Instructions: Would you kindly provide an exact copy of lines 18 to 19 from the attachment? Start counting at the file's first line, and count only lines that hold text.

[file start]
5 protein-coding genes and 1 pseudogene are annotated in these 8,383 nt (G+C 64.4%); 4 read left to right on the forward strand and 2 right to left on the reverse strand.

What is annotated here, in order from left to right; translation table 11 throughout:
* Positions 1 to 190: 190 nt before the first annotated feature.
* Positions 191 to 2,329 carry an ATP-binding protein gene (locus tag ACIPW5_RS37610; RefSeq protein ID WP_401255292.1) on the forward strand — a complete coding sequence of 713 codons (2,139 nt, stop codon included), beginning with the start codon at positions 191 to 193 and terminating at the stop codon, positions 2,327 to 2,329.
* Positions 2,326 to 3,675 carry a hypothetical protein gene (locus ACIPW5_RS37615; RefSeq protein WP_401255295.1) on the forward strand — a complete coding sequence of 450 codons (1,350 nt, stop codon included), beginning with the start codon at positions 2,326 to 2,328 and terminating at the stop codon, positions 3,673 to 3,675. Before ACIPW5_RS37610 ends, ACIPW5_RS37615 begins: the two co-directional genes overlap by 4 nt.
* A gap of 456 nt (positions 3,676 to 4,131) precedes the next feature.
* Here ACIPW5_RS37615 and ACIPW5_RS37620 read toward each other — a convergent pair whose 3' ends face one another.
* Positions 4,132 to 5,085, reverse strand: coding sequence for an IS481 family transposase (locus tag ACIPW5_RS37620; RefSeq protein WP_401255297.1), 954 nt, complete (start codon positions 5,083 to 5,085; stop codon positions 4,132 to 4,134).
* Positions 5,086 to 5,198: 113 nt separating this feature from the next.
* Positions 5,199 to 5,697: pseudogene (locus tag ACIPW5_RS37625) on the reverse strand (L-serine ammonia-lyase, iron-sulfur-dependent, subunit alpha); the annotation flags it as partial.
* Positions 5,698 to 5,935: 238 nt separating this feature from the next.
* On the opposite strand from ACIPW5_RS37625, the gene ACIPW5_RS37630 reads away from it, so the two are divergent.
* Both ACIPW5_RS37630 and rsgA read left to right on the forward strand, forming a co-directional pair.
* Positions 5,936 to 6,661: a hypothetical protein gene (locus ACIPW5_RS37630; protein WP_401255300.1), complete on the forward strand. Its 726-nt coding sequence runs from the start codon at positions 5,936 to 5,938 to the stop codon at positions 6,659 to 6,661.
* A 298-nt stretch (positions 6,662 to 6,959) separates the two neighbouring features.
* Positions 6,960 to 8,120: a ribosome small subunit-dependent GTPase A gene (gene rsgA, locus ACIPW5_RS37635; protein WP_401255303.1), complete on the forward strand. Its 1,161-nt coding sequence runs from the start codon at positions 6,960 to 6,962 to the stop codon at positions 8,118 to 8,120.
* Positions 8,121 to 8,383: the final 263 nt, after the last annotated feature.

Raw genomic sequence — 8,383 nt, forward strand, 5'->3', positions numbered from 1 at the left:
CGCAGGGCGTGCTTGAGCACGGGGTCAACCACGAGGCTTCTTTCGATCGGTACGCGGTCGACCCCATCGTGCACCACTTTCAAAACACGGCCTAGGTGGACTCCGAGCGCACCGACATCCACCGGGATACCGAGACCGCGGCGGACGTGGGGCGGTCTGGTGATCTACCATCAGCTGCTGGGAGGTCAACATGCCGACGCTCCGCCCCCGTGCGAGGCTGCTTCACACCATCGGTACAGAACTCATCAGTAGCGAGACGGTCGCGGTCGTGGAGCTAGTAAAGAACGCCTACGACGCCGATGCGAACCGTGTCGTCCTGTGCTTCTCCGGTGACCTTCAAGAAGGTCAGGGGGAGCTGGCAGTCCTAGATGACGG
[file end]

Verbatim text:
Raw genomic sequence — 8,383 nt, forward strand, 5'->3', positions numbered from 1 at the left:
CGCAGGGCGTGCTTGAGCACGGGGTCAACCACGAGGCTTCTTTCGATCGGTACGCGGTCGACCCCATCGTGCACCACTTTCAAAACACGGCCTAGGTGGACTCCGAGCGCACCGACATCCACCGGGATACCGAGACCGCGGCGGACGTGGGGCGGTCTGGTGATCTACCATCAGCTGCTGGGAGGTCAACATGCCGACGCTCCGCCCCCGTGCGAGGCTGCTTCACACCATCGGTACAGAACTCATCAGTAGCGAGACGGTCGCGGTCGTGGAGCTAGTAAAGAACGCCTACGACGCCGATGCGAACCGTGTCGTCCTGTGCTTCTCCGGTGACCTTCAAGAAGGTCAGGGGGAGCTGGCAGTCCTAGATGACGG